Retirement is a time for taking up golf and tending your rose bushes... or helping a team of volunteers turn a building site into a public garden
Tom Pattinson is 63. He retired early as deputy headteacher of Rothbury middle school, Morpeth in 2000 after nearly 30 years as a science teacher.
But he will always be a gardener at heart.
Volunteer role Gardener and tour guide at Alnwick Garden, a public garden run by a charitable trust set up by the Duke and Duchess of Northumberland in 2002.
What drew you to Alnwick?
I met Ian August, the garden liaison director, many years ago when he asked me to advise the head gardener at the former Duchess Elizabeth's garden. I had a national diploma in horticulture and used to work for Northumberland's parks department. I was also writing gardening articles for the local paper, which I still do.
When the current duchess, Jane, invited me to help organise volunteer gardeners for her yet-to-be-opened public garden I said yes immediately. I felt like the Queen's nephew wandering around that undeveloped site.
How much time do you give?
I am in the garden about four days a week. On Mondays I help with hands-on gardening, whatever needs to be done, and on the other days I act as a guide for groups of visitors, often schoolchildren.
Did you receive any training?
Because of my qualifications I didn't need much gardening training, but that doesn't mean to say I have nothing to learn from the likes of Chris Gough, the head gardener. The trust offers in-service courses and I have taken part in first aid training, and willow-weaving to create plant supports.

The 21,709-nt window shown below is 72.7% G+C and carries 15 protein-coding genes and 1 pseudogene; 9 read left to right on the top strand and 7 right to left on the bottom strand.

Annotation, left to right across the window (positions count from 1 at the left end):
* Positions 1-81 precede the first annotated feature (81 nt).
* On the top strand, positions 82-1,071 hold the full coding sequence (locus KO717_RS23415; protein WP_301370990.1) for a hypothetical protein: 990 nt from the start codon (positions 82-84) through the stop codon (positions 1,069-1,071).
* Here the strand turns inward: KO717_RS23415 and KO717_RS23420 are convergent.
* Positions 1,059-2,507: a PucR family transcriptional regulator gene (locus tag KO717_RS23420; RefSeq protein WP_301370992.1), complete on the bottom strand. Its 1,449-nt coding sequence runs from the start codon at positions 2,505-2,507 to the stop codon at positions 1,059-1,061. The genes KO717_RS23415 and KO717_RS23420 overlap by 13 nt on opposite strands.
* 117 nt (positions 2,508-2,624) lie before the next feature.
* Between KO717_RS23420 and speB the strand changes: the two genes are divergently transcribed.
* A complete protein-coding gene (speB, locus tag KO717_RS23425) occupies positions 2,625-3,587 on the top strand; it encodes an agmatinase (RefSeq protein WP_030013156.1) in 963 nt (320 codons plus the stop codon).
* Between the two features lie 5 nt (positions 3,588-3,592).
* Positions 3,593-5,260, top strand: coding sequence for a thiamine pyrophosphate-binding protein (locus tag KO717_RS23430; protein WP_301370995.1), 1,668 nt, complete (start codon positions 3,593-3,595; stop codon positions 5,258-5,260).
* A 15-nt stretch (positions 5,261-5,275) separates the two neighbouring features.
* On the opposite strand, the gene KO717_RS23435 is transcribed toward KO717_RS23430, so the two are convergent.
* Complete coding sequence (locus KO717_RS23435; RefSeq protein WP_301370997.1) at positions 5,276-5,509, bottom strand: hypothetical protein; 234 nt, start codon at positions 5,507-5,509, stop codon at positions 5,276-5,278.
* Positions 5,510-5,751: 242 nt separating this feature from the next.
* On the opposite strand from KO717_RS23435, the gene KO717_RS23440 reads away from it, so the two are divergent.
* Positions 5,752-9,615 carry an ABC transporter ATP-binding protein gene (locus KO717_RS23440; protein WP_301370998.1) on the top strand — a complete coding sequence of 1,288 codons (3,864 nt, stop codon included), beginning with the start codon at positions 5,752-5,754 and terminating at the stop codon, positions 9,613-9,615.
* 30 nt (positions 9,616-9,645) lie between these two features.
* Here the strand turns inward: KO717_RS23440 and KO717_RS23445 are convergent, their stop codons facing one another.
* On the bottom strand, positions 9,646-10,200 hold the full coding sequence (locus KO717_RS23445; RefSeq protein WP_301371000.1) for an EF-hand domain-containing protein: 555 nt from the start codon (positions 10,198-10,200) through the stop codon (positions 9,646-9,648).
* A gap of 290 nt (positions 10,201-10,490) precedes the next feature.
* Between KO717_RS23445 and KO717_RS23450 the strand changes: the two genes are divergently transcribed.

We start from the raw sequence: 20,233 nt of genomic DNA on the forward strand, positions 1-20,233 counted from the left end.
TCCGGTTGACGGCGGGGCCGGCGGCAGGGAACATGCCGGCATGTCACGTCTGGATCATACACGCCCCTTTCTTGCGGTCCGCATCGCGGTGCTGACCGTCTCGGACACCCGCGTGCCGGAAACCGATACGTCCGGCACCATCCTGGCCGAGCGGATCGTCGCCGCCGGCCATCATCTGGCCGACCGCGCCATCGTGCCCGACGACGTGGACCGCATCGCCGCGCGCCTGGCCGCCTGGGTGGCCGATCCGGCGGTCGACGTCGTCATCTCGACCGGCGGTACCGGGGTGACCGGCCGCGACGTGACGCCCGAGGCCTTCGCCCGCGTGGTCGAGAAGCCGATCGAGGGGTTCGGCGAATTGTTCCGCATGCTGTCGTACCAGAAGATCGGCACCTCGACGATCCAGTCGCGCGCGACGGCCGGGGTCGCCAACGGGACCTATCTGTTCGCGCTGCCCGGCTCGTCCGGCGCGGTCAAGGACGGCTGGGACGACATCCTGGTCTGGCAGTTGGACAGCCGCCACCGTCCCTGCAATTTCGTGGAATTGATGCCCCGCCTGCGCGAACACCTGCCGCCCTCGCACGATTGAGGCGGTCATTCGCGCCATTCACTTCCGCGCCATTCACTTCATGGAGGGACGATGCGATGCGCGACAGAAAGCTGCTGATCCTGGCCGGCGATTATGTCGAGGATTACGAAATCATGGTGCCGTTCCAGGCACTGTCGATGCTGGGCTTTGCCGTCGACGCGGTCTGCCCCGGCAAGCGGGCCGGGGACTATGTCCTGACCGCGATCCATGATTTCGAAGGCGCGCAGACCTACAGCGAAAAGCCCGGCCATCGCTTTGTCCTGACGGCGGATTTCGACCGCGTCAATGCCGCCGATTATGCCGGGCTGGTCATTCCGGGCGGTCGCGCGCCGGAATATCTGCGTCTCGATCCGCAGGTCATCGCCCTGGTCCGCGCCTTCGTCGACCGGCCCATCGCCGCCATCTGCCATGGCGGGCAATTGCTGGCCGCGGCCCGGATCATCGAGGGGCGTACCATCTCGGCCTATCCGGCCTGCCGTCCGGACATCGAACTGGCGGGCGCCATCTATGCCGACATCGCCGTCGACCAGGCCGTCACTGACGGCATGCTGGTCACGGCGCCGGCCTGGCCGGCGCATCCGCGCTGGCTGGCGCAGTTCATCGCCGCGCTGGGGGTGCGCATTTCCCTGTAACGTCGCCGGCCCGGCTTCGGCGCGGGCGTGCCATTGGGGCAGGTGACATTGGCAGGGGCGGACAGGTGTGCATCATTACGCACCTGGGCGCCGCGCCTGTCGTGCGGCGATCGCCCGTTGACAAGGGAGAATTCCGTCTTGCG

What do you enjoy the most?
Apart from the gardening, I love leading groups of professional gardeners around and chatting to visitors as I work. Although all the volunteers work hard, there is also a strong social element. The trust works hard to create a family atmosphere, so every volunteer feels a valued member of the whole team.
...and the least?
Visitors who just come to criticise. The garden is a work in progress. It was designed so that the public could see its development, so there is always work going on and contractors on site. It always amazes me that people can come and stand in this beautiful place and moan "it's still a building site".
Has volunteering changed you?
I love to feel useful and that I am doing something worthwhile. I identify with the idea of the project and watching it develop has added to my life.
Would you recommend it?
I'm afraid I do evangelise. I try to persuade the members of my local gardening club to get involved, if only by becoming friends of the garden.
I hope that my enthusiasm will rub off.
Tom Pattinson was talking to Alison Shepherd. www.alnwickgarden.com; www.yearofthevolunteer.org